Dreaming Up: A Celebration of Building

Dreaming Up: A Celebration of Building

Christy Hale / Jul 16, 2019

Dreaming Up A Celebration of Building A collection of illustrations concrete poetry and photographs that shows how young children s constructions created as they play are reflected in notable works of architecture from around the worl

  • Title: Dreaming Up: A Celebration of Building
  • Author: Christy Hale
  • ISBN: 9781600606519
  • Page: 131
  • Format: Hardcover
  • A collection of illustrations, concrete poetry, and photographs that shows how young children s constructions, created as they play, are reflected in notable works of architecture from around the world.

    • [PDF] Download Í Dreaming Up: A Celebration of Building | by ✓ Christy Hale
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      Posted by:Christy Hale
      Published :2018-010-17T08:10:23+00:00

    About "Christy Hale"

      • Christy Hale

        Christy Hale Is a well-known author, some of his books are a fascination for readers like in the Dreaming Up: A Celebration of Building book, this is one of the most wanted Christy Hale author readers around the world.


    253 Comments

    1. A children's book that combines architecture, poetry, and a global look at the world. The best nonfiction books nowadays provide multiple access points for different readers with different interests, and Dreaming Up is a stellar example of that approach. Short poems, featuring heavy meter and rhyme, are laid out alongside corresponding illustrations of children at play (wooden blocks, a pillow fort, sand castles). On the opposite page, iconic buildings from around the world (Wright's Fallingwate [...]


    2. The title, Dreaming Up: a Celebration of Building, describes this picture book well. One side of the page features an illustration a child or children building with toys or objects. On the opposite page is a photograph of an amazing piece of architecture. The end of the book shares small paragraphs about the building and the builder. For storytime, I only highlighted the page with the building blocks since that was our theme. For the next storytime, I read the pages about building with cups, mud [...]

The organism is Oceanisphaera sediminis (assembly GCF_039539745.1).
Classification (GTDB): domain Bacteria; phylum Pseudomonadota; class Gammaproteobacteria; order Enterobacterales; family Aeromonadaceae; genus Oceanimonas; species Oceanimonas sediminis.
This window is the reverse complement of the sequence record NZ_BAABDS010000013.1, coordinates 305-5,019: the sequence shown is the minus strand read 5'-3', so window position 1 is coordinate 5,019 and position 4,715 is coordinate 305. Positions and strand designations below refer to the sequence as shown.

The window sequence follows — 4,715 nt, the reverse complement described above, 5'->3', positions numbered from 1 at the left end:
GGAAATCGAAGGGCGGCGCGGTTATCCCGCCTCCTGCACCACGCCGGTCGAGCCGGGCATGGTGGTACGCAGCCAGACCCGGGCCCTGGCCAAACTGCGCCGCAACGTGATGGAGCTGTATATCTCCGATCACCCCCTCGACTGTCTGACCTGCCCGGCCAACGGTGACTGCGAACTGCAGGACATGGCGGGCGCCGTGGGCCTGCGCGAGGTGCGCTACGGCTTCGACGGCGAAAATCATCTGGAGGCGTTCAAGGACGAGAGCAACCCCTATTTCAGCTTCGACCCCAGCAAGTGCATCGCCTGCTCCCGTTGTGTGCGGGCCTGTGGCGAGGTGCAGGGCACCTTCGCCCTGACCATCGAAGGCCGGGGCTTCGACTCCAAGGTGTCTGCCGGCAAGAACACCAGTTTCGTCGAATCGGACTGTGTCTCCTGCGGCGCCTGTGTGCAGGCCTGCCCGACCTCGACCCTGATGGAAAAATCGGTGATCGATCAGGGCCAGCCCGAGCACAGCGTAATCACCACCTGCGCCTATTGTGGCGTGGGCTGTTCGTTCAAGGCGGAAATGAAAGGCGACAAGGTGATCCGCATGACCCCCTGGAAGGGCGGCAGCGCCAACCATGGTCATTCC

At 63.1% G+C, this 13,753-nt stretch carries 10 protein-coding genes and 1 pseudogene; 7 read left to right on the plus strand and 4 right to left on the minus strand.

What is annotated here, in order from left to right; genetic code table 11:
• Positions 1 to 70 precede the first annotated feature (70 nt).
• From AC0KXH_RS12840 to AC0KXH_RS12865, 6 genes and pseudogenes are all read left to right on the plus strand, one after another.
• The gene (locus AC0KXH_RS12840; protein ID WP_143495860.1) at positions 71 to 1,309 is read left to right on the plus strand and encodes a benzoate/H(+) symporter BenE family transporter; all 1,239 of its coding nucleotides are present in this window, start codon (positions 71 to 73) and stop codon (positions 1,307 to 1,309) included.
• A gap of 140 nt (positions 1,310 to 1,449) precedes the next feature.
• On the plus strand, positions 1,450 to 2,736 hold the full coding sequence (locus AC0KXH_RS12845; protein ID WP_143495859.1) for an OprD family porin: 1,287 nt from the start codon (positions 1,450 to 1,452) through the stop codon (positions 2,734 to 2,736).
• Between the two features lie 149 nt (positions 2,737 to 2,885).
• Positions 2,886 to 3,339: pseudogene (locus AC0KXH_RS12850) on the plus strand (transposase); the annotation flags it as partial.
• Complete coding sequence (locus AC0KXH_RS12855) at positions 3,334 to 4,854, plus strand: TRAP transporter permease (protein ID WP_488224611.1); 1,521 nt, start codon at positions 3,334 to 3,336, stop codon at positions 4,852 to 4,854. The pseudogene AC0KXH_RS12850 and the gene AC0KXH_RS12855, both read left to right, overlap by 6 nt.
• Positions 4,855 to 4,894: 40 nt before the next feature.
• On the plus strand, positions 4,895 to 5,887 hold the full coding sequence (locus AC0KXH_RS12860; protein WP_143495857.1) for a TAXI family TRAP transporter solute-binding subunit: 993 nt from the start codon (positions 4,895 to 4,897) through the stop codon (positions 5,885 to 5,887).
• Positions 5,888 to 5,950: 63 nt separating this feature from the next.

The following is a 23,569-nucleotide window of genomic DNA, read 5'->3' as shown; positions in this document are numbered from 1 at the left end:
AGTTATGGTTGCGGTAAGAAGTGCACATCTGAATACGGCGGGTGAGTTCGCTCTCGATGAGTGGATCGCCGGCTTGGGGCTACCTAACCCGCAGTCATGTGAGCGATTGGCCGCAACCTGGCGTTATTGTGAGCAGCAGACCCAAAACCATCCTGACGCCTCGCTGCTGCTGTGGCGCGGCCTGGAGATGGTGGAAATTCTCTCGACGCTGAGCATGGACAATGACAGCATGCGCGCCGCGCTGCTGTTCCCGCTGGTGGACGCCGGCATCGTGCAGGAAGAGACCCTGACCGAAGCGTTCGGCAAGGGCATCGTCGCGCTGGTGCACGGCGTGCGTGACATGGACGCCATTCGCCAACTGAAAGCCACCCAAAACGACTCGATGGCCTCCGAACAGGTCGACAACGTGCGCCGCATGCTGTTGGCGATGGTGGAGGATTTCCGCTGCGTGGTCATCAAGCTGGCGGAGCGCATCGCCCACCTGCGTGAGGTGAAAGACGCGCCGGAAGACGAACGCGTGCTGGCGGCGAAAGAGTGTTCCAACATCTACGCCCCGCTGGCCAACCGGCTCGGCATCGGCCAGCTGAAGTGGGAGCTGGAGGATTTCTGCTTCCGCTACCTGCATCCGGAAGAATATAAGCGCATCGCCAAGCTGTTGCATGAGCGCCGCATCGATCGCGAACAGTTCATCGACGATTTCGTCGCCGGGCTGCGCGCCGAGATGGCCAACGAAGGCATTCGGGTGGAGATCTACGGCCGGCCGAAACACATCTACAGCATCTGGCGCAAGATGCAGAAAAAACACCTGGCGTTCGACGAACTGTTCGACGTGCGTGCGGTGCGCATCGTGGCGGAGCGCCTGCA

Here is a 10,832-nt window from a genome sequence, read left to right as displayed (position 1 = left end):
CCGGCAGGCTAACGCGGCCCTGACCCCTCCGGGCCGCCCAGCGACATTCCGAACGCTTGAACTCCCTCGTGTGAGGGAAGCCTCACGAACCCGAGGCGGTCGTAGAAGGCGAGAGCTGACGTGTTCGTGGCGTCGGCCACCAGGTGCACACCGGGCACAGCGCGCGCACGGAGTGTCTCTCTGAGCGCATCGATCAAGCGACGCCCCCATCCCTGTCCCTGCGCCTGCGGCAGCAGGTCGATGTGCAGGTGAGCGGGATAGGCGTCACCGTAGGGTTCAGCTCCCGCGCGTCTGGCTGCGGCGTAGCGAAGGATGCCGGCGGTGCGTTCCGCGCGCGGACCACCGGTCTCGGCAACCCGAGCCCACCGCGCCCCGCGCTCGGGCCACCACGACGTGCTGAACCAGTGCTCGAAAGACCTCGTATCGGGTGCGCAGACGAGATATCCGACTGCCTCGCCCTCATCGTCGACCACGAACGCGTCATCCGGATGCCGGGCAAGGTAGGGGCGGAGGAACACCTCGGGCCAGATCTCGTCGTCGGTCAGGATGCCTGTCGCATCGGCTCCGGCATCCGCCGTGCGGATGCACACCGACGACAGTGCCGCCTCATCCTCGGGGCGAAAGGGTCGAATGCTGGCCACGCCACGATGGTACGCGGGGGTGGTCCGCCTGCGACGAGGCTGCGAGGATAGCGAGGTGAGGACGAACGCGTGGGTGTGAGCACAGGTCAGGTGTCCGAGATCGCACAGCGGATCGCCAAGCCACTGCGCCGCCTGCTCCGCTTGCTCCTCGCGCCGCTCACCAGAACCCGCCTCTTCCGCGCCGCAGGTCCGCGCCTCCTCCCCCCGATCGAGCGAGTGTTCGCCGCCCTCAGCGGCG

3. I like this book as an introduction to architecture. The illustrations show how children might view real life buildings, which are shown as pictures on the opposite pages. I also appreciated the word positioning and font choices and how they mirrored the structures. The end of the book includes details about the architects and the locations of the buildings. 2016 Monarch Award Nominee


    4. An amazing book to introduce children to how their building blocks, legos, tent blankets etc. relate to actual buildings. Very few words - excellent illustrations and photos. Additional information about the buildings referenced and their international architects are included in the back.



    5. I love it when books are more than they seem. The bulk of this picture book shows kids building all kinds of things using all sorts of materials-like popsicle sticks, Lego bricks, blankets and pillows- accompanied by a real world structure similar to their creation. The text is various concrete poems and will serve as a fun read-aloud. My favorite part is the nonfiction aspect of the book which is the back matter including information about the structures, a short biography of the architects and [...]


    6. I liked the comparison between the kids’ projects and great architecture. Great architecture had to start somewhere. I just wish the pictures would have been labeled in addition to the extra information in the back.


    7. This was more fun than I expected to read in storytime. The kids liked the illustrations on the left side, the adults the photographs on the right.For children's librarians--it's a good book to pair with a Lego/block building event.



    8. This book was simple in the text, but interesting in the way it was formatted. For example, on pages where the child is talking about building a skyscraper, the text is written vertically and must be read sideways. Personally, I didn't like that, but maybe children would prefer it when reading the books to themselves during free time especially if they have some interest in architecture. This is still a good book that gives information in a fun way for kids to learn and retain due to the interes [...]